There's organizations like the CivXNow Coalition that really tries to bring a lot of organizations together that care about civics. So suddenly, I went from, oh, I don't know if I belong to them, to them strongly welcoming us. And I've met a bunch of people in that space. I've gone to some of these conferences. There's a National Council for the Social Studies. I just went to the Virginia version of that. And so it's this very dynamic space with a large audience. So that's where we want to start.

But that's not necessarily where we'll be permanently.  I don't have great relationships necessarily with athletes and entertainers and influencers and all sorts of other people in society who could spread a relatively simple message. We're more similar than we think across politics. So we just have to start where people are listening, who are focusing on government and civics, and that happens to be in schools.

Heidi:  Okay. How far along are you? How many schools have done this, or are you still just in the testing phase, and you've only been in one school or no schools, or where is this along a timeline?

James: Yeah, this is pretty early. So I taught a class this week and got some experience there. We have more than a dozen teachers who have expressed interest.  And we have some professors who will first test what teachers think about it, a more informal survey, and then hopefully more formally serving students in the fall about whether this has an impact and maybe how long of an impact a lesson has. But I don't want to make the claim that we're super far along.  I think we're far along in terms of having a social science advisory council that has reviewed our materials  we have the building blocks of an organization, we have the lesson plan,  All this is about a month away. And when this is actually published, it will probably be right around the time that the Similarity Hub will be up.

The Similarity Hub will be a one-stop shop to see survey data of overlaps between Republicans and Democrats and also areas of overlap of supermajority support among all Americans across about 20 different policy domains that we're building with a company called All Sides. So I think everything's coming into place.  But no, there's not a long track record of deployment. But in this field, there aren't many examples of perception gap trying to be deployed into the field. The Strengthening Democracy Challenge funded four projects that are about to happen or currently happening. And that's really the some of the first four that are happening at all. So even being in one classroom, we could still make a plausible argument that we're at the forefront of interventions, of field interventions in this space.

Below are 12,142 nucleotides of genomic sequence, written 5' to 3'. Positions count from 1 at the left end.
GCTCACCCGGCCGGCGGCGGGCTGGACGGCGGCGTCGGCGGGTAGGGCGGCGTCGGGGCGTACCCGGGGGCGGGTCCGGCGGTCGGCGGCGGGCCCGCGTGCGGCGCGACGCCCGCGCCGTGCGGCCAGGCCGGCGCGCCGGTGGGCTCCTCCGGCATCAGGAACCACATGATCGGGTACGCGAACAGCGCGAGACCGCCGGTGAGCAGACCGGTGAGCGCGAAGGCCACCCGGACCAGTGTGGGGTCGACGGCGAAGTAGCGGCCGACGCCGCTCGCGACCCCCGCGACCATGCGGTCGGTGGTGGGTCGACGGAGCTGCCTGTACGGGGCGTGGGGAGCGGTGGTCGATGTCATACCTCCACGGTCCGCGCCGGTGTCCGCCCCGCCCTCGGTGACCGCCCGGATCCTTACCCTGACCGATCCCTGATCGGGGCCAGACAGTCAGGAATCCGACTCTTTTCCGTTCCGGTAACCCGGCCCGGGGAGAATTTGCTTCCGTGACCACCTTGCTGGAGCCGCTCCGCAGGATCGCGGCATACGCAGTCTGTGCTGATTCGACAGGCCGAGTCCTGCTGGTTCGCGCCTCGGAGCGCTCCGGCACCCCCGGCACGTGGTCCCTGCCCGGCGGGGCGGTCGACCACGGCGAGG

Heidi: One of the things that I see is both a challenge for you, and also one that you're helping to meet already, is the fact that civics education in the United States has really fallen behind what it should be. My sense, and I haven't done a lot of research on this, but some reading, is that 10, 15 years ago, there got to be a lot of fights over what civics curriculum should be. And the easy way out of those fights was to just cut civics. I know our school district in Boulder greatly has cut back on civics because it's easier than fighting about it.  And this is terrible for the country, obviously.  I used to teach juniors and seniors at the University of Colorado, which isn't an Ivy League school. It's a fairly high level state school. It is fairly selective in the students who are admitted. And my juniors and seniors really didn't understand why Barack Obama couldn't do whatever he wanted to do, that he wasn't a king. And they didn't have a notion that there were three branches of government and that there was a legislature that had to pass laws and a judiciary that enforced the laws. Not notion of any of that because they hadn't had the civics behind it. And I was aghast. So you're going to be addressing that a little bit, but at the same time, it strikes me that you might be trying to place this lesson plan in a void.

James: I admit I cannot comment too much on the history, but I think sometimes there's a conflation of civics and government.  And I think most students at least have to take some kind of government class during their time. Certainly, I can say there's a dynamic field that is pushing for civics type education. But you know there are a lot of students that take AP government or I had to take something called NSL National, State and Local Government. I never took a formal civics class.